“The promoters and builders of the “LeClaire Belle” were Van Sant & Son, Captain John McCaffrey, and Mr. Robert Isherwood, and Mr. Jonathan Zebley.  As she was built after all the others mentioned above, it was reported that she was a “clean up,” built from the scraps and leavings of the other boats, and as the owners could not, or did not, agree on a name, she was carried on the books of the builders as, “Poverty.”  As a matter of fact she was inspected when I was absent and the name was to be wired to Galena for registry; but as I did not return as expected the United States inspectors wired that they must have a name at once, and to wire immediately.  Under the circumstances something had to be done, and as Mrs. Van Sant was equal to the occasion, she telegraphed the name “LeClaire Belle.”


     “She was a most successful craft and always ”brought home the bacon” for her owners.  By the time the boat was completed her owners had been reduced to Van Sant and McCaffrey.  Her engines and doctor came out of the sunken ferry boat “Benton,” at Alton.  Two boilers with two flues 24 feet long, 40 inches in diameter, with cylinders 14 inches by 4 feet stroke.  A little story connected with the purchase of her boilers may be interesting.  The McDonald was blown up the year before and was repaired, but without boilers, so we needed a battery for each boat.  I made a contract with Joseph Wangler for them; but when it came to terms of settlement, there was the rub.  He wanted his money, or the assurance that it would be forthcoming, while I wanted the boilers on “space’—a serious difference—but I thought if I could get the Northern Line Packet Company to go my security I could get the boilers, to which Wangler agreed.  Rather a cheeky thing to ask; but we had several of their steamers on the boat ways for winter and our company had bought, the year before, the old steamer “James Means” from them, and had converted her into a raft boat, and I presumed, because we had paid for the boat, and had money coming in the Spring from work on their steamers, that they would help me out; but I was told that it could not be done, as it was contrary to their articles of incorporation.  The expressed sympathy for me; but it was not sympathy that I wanted, but boilers.  I was leaving the office a sad hearted and disappointed man, when Captain James Ward, then president of the Northern Line, said, “Wait a moment in the ante room.”  Later I was called back and told that while they could not go our security that perhaps they could help me out by accepting drafts payable in the future.  This was satisfactory to Mr. Wangler, and both boats started out in the Spring with the opening of navigation.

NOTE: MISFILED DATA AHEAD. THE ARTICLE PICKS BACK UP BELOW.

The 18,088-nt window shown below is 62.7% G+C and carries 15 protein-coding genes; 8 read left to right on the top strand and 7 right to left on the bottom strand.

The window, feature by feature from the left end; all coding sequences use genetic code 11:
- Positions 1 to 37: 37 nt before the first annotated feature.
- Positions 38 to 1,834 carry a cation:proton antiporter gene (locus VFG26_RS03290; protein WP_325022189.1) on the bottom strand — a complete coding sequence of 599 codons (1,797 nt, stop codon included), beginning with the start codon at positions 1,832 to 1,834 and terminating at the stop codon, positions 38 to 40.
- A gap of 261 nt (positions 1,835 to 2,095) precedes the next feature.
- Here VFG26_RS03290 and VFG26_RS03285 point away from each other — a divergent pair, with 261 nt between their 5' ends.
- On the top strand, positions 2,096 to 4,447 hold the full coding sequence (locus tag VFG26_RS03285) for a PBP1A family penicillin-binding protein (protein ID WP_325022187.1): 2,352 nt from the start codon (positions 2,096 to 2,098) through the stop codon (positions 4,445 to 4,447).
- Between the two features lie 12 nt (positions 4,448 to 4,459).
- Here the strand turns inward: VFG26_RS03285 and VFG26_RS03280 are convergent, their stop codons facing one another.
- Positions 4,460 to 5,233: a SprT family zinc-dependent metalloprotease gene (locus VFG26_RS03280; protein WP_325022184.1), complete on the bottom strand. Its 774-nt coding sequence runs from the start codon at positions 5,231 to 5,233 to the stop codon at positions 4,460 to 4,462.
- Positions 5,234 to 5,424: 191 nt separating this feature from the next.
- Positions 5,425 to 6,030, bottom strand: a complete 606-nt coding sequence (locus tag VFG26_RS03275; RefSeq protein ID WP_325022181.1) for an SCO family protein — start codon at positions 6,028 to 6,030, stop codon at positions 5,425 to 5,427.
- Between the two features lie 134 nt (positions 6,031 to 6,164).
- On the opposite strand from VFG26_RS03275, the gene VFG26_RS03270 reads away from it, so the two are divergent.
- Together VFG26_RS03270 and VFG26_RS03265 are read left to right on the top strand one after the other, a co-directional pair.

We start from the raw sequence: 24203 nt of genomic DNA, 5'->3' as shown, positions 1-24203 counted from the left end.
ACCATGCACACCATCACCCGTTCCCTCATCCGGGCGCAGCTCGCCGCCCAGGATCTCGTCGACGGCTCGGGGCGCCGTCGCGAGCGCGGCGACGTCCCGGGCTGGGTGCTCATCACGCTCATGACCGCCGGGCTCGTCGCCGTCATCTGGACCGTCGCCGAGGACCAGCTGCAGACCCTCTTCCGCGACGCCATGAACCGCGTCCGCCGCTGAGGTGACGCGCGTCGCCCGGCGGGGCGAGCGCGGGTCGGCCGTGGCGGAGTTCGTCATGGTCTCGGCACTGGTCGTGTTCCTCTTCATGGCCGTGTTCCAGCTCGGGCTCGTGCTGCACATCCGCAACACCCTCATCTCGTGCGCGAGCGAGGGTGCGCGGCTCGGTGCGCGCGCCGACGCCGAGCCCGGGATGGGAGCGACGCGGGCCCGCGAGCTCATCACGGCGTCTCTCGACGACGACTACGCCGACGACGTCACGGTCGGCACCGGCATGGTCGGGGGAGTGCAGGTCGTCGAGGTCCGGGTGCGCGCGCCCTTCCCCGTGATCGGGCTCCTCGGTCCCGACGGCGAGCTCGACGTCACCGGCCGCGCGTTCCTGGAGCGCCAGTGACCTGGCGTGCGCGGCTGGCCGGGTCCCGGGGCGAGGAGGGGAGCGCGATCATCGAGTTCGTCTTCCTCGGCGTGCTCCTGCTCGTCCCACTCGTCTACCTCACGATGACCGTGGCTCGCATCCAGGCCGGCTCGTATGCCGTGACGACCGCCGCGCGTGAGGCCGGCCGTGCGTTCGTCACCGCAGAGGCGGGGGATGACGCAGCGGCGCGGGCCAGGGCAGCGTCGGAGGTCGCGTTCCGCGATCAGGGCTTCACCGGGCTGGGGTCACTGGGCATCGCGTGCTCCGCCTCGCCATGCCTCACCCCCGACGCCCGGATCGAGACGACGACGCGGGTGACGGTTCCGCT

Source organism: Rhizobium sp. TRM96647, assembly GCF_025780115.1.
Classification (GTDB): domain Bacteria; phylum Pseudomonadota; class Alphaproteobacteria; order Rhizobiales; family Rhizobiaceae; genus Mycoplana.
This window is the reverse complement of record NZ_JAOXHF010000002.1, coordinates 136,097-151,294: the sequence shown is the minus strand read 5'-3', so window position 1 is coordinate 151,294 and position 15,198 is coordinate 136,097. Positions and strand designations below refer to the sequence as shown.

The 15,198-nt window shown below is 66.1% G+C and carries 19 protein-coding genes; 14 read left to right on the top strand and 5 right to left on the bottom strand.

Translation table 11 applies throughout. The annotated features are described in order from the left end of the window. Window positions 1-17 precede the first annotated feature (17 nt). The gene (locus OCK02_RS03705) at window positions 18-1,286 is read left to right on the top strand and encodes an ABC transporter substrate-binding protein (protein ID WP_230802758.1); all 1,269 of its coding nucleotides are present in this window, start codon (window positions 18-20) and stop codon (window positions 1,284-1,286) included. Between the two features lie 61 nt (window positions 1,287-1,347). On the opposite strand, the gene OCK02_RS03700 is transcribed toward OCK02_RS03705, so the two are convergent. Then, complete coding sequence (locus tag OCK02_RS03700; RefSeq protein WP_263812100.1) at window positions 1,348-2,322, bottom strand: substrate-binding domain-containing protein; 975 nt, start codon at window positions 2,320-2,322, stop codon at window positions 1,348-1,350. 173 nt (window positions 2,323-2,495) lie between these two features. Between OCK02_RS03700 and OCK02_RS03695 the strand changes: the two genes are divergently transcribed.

“As Captain McCaffrey managed the “LeClaire Belle” I cannot speak of her first season’s profits; but I know when Fall came she owed no man a dollar.  The McDonald’s first trip with the new boilers was the most successful trip, financially, ever made by her or any other boat we ever owned.  She made enough to pay for both boilers and a handsome surplus left over.  In view of these things I can never forget the officers of the Northern Line Packet Company.  By their generous act they gave me another chance and a new start in life.  The drafts were paid before falling due from the earnings of the boats.